News › Weekly Alert Article
Benchmarking: Higher Turnover Filter Rejected
Taxand India investigates the case which led to the rejection of the higher turnover filter for software companies.
CIPL had an annual revenue of INR 5 billion in financial year 2006-07. It benchmarked its transactions using TNMM and identified 4 comparable companies including technology giants such as Infosys (annual revenue of 130 billion) and Wipro (annual revenue of 100 billion). The Transfer Pricing Officer (TPO) added 2 more comparables during the audit proceedings and determined the Arms Length Price (ALP), which resulted in a Transfer Pricing adjustment.
After CIPL's objections were rejected by the Dispute Resolution Panel, CIPL contended that the comparability of Infosys and Wipro should be excluded as these companies, with very high turnover, enjoyed economies of scale and had a better bargaining power. They referred to a Dun and Bradstreet survey report which had categorised companies with a turnover of INR 2 to 20 billion separately from companies with a turnover of more than INR 20 billion.
The Revenue submitted before the Tribunal a graphical relationship between the margins and the turnover for the comparables and contended that there was no linear relationship between them. The Revenue further contended that the economies of scale were not relevant for service providers.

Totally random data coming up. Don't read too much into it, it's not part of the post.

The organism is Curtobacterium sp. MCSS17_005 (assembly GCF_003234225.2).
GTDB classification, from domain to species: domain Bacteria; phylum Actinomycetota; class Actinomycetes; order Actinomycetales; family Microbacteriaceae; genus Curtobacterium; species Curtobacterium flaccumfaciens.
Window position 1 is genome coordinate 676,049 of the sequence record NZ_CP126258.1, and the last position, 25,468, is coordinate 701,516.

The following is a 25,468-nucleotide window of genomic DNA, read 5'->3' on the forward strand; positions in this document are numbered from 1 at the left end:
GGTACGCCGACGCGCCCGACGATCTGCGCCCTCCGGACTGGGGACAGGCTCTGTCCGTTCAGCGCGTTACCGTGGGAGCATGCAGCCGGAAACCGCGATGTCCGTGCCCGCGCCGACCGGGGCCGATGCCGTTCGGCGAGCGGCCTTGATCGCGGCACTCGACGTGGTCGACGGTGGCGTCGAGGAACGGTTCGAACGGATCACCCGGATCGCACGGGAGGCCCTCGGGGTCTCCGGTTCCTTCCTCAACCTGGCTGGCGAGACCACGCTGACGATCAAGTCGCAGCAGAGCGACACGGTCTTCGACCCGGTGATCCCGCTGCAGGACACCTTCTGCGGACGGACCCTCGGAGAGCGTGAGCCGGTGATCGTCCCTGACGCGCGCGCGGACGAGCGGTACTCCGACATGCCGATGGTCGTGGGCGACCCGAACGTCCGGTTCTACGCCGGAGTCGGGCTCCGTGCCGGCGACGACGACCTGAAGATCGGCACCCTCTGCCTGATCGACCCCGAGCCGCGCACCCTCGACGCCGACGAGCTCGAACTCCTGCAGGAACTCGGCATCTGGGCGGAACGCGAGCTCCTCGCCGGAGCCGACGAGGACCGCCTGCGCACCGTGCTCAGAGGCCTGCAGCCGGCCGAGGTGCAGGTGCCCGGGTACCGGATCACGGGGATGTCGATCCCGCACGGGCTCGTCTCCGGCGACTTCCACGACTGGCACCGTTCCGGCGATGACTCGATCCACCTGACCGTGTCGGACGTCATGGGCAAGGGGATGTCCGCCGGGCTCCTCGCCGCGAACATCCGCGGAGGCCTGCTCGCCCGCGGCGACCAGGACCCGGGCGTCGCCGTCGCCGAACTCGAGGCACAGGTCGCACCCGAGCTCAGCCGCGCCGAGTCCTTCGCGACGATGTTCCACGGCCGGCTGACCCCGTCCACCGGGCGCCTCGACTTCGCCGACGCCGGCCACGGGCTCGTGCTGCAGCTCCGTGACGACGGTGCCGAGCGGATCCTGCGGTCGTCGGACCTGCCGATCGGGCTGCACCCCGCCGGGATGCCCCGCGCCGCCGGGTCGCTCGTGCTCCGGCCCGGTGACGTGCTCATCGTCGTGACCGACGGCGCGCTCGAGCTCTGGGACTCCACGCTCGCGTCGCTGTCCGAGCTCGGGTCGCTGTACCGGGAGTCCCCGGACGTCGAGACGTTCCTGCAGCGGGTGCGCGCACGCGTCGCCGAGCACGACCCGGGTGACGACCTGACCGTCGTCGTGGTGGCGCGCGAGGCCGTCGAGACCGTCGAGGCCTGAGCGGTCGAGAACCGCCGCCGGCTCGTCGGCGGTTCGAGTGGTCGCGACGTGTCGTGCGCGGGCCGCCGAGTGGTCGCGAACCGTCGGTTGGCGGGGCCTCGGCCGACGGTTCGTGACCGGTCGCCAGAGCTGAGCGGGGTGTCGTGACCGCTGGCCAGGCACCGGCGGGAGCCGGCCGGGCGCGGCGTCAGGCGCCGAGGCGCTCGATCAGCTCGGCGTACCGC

The Tribunal ruled that unlike manufacturing companies who employ significant fixed assets, concept of economies of scale was not relevant to service providers. It also held that the Dun and Bradstreet categorisation was only on the basis of turnover and in the absence of empirical evidence that margins earned are related to turnover levels, such categorisation could not be accepted. Accordingly, it rejected the argument that a higher turnover filter should be applied in the case of software companies.
Discover more: Tribunal lays out important principles regarding TNMM benchmarking
The Tribunal's conclusion that the concept of economies of scale should not apply to service providers is narrow interpretation of law, keeping in mind broad principles of comparability. Several rulings of the Tribunal in the past have referred to the Dun and Bradstreet survey and held that a higher turnover filter of INR 2 billion be applied in benchmarking taxpayers with turnover at lower levels. While the ruling rejects the application of the higher turnover filter, it is interesting to note that it has applied turnover levels as the basis to separate established companies from the rest and ruled that the 2 categories are not comparable. This is an artificial comparability principle.